Editor of Machine Words, Talin has explained the factors that contributed greatly to the eventual demise of Google Plus.
Talin, who disclosed this including his voyage into Google employ on medium.com, said he joined the Google Plus team shortly after its inception in 2010, transferring from the Blogger team. ‘I spent three years on the project, working at first on the profile team, then transferring to the Growth and Engagement Team (GET), and finally ending up on Project Madonna and Project Zorro, where I helped with the repeal of the “real names” policy’, he said.
As a lowly software engineer level five then, Talin said one of the factors that killed Google Plus was the asymmetric following model, a system in which two parties have to agree in order to establish a connection. Also being used by both Facebook , LinkedIn and Twitter, an asymmetric following model is where one party can unilaterally establish a following relationship without the other party’s interaction according to Talin.
He said the founders of Google Plus wanted rapid growth of the social graph because they knew that beating Facebook was going to be a matter of scale as people doesn’t go to social networking sites with the best features, but the ones that all their friends are on.
‘At the same time, they also wanted Google Plus to be a “close ties” network, one that you use to remain in touch with your friends and family. They believed that the asymmetric choice would produce a faster growth of the social graph, since it did not require a “handshake” where both parties agreed to be friends. And they were right—at least initially. However, the asymmetric model is a poor channel for bidirectional communication, according to Talin and using it led to the downfalls of Google Plus.
Talin added: ‘Humans are motivated to communicate. But they are only motivated to do so if they think that people are actually listening to them. Simply shouting into the void is, for most people, highly demotivating. What is also demotivating is the lack of feedback. If there’s no signal that says someone received your message, then the natural, human response is to stop using that communication channel and find another one. One of the things that became clear early on in Google Plus was that messaging was highly unreliable. Not in the sense that Google Plus would lose the message or that it wouldn’t be delivered, but rather that there was a good chance that no one would bother to read it.’
He stressed that the problem associated with Google Plus was not found with email and Twitter. His words: ‘ Even though there’s no signal that tells you that the recipient has read your message, you know how email clients work; you know that the message will stay in their inbox until they do something, so you have a high confidence that your message will be read, sooner or later. This also isn’t an issue with Twitter because Twitter is not a close-ties network. With Twitter, communication is a statistical phenomenon: You don’t care if a given message is received by every one of your followers; what you care about is how many followers you have and that a high percentage of them received the message.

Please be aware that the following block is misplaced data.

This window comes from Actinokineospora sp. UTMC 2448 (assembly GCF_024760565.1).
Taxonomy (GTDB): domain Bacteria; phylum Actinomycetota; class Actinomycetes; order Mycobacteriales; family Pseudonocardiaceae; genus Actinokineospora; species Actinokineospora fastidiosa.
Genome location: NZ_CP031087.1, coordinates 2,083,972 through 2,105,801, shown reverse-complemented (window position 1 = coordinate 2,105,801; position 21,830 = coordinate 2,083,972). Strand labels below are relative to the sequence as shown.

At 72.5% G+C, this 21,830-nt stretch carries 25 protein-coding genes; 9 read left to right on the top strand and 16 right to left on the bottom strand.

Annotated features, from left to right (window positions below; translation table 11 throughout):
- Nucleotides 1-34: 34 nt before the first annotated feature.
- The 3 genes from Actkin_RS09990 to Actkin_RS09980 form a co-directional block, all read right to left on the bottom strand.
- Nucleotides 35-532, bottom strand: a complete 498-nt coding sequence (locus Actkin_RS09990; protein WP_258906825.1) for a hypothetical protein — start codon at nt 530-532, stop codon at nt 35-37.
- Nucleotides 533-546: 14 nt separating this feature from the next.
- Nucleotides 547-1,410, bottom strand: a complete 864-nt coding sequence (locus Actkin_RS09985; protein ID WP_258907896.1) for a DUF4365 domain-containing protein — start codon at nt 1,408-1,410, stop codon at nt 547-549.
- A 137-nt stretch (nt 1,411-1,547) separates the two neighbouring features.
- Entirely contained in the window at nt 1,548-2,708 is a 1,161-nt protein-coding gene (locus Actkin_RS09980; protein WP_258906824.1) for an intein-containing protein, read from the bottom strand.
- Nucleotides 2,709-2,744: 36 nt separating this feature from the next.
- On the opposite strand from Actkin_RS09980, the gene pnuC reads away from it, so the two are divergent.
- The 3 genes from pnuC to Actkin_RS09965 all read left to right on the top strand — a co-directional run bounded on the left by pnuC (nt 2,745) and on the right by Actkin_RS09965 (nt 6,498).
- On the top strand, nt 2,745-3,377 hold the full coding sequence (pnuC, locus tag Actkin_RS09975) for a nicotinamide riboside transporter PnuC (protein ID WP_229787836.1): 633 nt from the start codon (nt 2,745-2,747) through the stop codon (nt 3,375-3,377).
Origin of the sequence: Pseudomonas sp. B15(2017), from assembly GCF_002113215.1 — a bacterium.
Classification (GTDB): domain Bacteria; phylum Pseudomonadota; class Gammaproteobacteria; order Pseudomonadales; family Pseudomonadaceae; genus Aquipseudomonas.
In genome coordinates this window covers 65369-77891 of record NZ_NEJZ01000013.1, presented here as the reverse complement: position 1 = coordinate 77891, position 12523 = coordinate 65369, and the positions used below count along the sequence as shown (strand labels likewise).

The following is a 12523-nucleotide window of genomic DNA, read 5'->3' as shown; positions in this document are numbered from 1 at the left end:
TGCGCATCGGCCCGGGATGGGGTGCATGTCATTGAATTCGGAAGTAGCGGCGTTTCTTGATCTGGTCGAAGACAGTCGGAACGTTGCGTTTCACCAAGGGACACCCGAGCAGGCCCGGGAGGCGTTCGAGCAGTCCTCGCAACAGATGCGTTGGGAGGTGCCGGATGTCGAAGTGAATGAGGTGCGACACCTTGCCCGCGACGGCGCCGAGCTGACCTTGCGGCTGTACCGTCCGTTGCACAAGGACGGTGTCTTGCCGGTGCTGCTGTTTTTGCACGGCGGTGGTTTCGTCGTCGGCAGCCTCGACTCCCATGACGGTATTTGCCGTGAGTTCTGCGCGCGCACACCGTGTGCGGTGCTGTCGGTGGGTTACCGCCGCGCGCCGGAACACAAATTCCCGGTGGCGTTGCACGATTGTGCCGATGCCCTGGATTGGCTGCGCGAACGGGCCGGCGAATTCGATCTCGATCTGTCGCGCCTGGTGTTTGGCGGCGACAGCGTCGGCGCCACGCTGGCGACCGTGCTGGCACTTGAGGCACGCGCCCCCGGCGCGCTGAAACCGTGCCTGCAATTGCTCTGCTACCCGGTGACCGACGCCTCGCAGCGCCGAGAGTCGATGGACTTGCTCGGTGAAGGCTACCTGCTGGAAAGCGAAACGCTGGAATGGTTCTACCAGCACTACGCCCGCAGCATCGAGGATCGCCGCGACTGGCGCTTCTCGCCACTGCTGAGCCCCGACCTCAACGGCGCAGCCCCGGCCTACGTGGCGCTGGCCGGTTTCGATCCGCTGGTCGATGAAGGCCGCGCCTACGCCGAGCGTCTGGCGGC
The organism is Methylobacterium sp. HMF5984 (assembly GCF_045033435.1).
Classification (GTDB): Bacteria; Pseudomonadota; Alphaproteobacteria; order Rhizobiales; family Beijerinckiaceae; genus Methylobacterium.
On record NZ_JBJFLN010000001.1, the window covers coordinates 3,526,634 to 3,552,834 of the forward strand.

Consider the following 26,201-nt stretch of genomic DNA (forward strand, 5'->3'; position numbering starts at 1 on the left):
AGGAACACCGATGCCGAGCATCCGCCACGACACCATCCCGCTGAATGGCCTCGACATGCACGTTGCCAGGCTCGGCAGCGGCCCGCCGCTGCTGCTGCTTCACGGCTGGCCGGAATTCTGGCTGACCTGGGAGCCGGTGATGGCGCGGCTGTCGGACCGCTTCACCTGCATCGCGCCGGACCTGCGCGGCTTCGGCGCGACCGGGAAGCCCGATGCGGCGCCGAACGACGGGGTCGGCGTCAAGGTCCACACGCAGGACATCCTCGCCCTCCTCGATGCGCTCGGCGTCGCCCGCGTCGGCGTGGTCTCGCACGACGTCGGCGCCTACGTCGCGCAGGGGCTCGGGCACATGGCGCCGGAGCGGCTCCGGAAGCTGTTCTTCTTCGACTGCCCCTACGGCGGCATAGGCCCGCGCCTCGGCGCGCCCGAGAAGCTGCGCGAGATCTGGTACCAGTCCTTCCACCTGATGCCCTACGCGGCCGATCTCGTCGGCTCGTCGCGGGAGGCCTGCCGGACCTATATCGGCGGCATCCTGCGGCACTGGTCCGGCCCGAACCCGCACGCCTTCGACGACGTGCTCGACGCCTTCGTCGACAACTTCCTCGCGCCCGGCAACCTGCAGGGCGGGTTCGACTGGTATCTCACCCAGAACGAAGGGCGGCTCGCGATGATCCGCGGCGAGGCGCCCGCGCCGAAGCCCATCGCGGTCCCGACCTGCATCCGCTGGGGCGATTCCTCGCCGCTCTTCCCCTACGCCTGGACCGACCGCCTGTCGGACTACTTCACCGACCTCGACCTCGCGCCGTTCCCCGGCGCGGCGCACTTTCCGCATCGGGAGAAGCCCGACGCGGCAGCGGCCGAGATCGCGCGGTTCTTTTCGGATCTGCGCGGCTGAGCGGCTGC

Another factor that contributed to the overall unreliability of communication on Google Plus, according to Talin, was the use of ranking. He said: ‘When you viewed content in your Google Plus stream, the content was ranked using a sophisticated algorithm so that “important” or “interesting” content appeared at the top, while lower-priority communication appeared lower down on the page.
‘In addition, the page also supported “infinite scrolling,” meaning there was no actual end to the page. As long as you kept scrolling, it would continue to show you more and more posts. What this meant is that you could never actually be “done.” There was no finish line, no sense of closure. Which in turn meant that each individual user would eventually have to stop, and where they stopped proved?’.
‘The combination of these two factors was, in my opinion, a fatal blow to the “close ties” goal. If my sister sent me a message, there’s no guarantee it would appear at the top of my stream, and if it appeared lower down, there’s no guarantee I would get to it before I stopped reading. And this is less of a problem for me than it is for my sister, who won’t know whether I read her message or not.’
Talin further added: ‘The problem with ranking in general is that it takes control away from the reader. After all, who is to decide what is and what is not important and interesting? The leaders of Google Plus were convinced that ranking was the key—after all, the entire success of Google was based on ranking algorithms—and that any problems could be solved by coming up with a better, more personalized algorithm’
The Machine Word Editor stressed that ‘despite the problems mentioned above, when Google Plus was first launched; it actually felt pretty fresh and vibrant. There were a lot of highly engaged users and diverse voices talking about interesting topics. However, that changed once they started onboarding Google users onto Google Plus in mass numbers.Again, the executives were concerned about the problem of scaling up to beat Facebook. And they already had billions of users—that is, users who had Google accounts. How do you get all those Google users to start using Google Plus?’
He said Project Hancock was the internal code name of the project designed to do this and that it was going to set up a Google Plus account for every Google user which is actually much more complicated than it sounds as it took a team of engineers somewhere around three months to accomplish it.
Posted By Oyedeyi Samson